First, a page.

These stout-bodied bees are 0.25 to 0.75 inches long and metallic or dark coloured. They carry their pollen in a pollen brush located on the underside of the abdomen instead of on the hind legs like most other bees. The favoured nesting sites are in the ground or in natural cavities in wood. However, leaf-cutting bees will excavate tunnels or cells in rotting wood or even wood shingle siding, and insulated panels of buildings. Nests have also been discovered in soft mortar in brick and stone veneer on homes. Occasionally, the empty cells of an abandoned paper wasp or carpenter bee nest will be used.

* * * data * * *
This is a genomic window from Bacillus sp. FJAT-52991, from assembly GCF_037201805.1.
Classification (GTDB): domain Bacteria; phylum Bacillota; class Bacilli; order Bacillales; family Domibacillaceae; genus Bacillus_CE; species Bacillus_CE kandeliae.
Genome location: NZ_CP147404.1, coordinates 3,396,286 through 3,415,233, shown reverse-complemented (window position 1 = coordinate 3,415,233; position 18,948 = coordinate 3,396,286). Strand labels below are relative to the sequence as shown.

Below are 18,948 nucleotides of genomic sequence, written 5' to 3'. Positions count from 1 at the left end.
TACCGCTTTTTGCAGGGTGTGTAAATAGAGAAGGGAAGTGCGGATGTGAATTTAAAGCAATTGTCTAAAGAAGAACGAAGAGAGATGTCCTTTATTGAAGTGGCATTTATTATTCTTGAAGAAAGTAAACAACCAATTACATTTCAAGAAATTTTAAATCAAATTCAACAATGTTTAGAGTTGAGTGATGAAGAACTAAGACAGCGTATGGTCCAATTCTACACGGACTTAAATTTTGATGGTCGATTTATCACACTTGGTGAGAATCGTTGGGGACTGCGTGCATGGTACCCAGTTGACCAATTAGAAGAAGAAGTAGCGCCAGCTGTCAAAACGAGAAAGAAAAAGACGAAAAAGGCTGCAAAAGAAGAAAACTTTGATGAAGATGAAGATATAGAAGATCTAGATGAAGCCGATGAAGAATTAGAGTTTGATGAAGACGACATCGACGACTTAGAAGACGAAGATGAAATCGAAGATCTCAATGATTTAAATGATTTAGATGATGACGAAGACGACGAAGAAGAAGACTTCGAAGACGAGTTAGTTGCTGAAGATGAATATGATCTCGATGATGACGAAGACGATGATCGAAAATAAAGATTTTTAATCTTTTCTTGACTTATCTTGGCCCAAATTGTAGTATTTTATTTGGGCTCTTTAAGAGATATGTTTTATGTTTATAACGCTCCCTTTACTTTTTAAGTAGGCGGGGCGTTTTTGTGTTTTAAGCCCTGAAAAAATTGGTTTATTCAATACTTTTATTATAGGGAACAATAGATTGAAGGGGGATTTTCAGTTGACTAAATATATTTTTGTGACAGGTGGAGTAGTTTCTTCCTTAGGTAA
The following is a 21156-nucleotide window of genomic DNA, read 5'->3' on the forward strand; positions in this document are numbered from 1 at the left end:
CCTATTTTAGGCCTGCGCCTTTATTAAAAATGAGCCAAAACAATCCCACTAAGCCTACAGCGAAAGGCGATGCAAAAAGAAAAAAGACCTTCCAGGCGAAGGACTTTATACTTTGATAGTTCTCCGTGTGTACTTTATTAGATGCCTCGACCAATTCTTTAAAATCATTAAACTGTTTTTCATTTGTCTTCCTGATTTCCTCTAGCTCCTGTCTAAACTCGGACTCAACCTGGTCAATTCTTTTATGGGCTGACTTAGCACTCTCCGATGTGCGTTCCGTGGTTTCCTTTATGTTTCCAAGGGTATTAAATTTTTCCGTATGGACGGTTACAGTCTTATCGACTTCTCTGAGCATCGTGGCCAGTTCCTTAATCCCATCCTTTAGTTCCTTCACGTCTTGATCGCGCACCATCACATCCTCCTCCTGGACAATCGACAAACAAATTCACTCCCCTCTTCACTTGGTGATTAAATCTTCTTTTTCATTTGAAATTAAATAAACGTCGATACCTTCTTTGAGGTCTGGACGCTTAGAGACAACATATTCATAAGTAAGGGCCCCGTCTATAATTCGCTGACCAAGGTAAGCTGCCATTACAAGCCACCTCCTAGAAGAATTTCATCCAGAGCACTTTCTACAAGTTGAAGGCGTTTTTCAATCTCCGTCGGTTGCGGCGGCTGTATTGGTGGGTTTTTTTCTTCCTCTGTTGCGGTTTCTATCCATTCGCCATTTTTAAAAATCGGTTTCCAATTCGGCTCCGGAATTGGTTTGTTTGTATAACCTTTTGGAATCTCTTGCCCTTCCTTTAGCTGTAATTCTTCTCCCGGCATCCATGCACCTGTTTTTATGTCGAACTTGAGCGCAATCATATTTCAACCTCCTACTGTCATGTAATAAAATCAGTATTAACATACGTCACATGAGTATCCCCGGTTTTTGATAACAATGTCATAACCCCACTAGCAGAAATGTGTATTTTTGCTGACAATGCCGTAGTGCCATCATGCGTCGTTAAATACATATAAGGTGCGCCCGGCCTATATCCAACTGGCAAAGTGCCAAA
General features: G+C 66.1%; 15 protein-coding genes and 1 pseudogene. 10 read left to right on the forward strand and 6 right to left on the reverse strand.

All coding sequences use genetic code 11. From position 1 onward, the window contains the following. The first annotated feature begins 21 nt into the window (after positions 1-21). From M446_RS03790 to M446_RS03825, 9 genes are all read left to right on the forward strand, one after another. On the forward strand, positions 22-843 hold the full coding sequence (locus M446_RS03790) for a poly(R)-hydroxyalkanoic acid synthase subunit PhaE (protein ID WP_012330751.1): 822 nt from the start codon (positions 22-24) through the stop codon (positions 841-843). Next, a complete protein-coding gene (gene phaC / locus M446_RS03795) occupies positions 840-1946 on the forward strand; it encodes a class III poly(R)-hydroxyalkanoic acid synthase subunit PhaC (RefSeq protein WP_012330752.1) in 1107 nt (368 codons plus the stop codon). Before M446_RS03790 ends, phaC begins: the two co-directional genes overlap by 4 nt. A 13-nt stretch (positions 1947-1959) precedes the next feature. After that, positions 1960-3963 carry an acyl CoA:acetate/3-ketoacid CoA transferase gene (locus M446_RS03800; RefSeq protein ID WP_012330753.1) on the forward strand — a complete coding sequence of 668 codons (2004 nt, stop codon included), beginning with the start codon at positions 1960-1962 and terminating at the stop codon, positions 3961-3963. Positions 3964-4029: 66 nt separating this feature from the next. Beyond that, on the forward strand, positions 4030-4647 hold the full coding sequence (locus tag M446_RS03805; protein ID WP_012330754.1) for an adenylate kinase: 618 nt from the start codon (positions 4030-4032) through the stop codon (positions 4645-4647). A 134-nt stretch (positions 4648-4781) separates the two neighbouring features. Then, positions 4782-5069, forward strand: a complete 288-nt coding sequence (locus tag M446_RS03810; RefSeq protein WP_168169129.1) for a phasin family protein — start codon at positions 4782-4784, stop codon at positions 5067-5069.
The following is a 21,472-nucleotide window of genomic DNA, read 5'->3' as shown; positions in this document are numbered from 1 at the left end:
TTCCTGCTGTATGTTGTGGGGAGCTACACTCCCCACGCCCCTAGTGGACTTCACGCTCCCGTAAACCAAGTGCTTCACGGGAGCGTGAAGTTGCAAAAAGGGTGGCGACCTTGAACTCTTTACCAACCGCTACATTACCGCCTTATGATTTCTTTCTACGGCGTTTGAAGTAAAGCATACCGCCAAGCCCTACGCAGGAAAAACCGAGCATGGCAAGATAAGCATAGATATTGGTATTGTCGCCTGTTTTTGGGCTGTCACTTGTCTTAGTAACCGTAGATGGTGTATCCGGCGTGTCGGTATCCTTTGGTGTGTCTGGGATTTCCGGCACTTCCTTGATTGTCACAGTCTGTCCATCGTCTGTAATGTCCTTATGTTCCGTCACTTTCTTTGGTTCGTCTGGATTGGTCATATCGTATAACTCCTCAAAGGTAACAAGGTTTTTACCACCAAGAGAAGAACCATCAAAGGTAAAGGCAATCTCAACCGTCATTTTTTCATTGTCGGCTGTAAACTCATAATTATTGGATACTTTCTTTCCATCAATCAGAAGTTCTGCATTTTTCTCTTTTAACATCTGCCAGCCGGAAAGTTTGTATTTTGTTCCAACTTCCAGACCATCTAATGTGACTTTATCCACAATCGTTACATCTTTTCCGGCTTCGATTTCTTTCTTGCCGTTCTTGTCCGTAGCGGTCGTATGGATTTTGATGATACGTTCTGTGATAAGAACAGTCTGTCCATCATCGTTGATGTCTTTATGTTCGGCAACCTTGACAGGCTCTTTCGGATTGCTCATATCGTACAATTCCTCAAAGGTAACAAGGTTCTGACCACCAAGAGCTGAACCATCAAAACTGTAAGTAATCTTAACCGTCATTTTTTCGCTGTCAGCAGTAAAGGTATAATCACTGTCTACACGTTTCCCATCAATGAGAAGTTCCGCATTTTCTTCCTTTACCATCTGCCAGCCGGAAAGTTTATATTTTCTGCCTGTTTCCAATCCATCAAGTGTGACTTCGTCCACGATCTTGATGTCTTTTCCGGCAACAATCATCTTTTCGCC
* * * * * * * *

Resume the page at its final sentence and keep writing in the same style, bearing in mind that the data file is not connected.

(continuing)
The holes created by a population of leaf-cutting bees do not pose a structural threat; however, they are often considered unsightly and a cause for concern by property owners. The chewing damage to blossoms and leaves sometimes reaches the economic threshold for growers of ornamentals and alfalfa. However, the negative aspect is offset by the importance of these bees as pollinators of forage, vegetable, and fruit crops.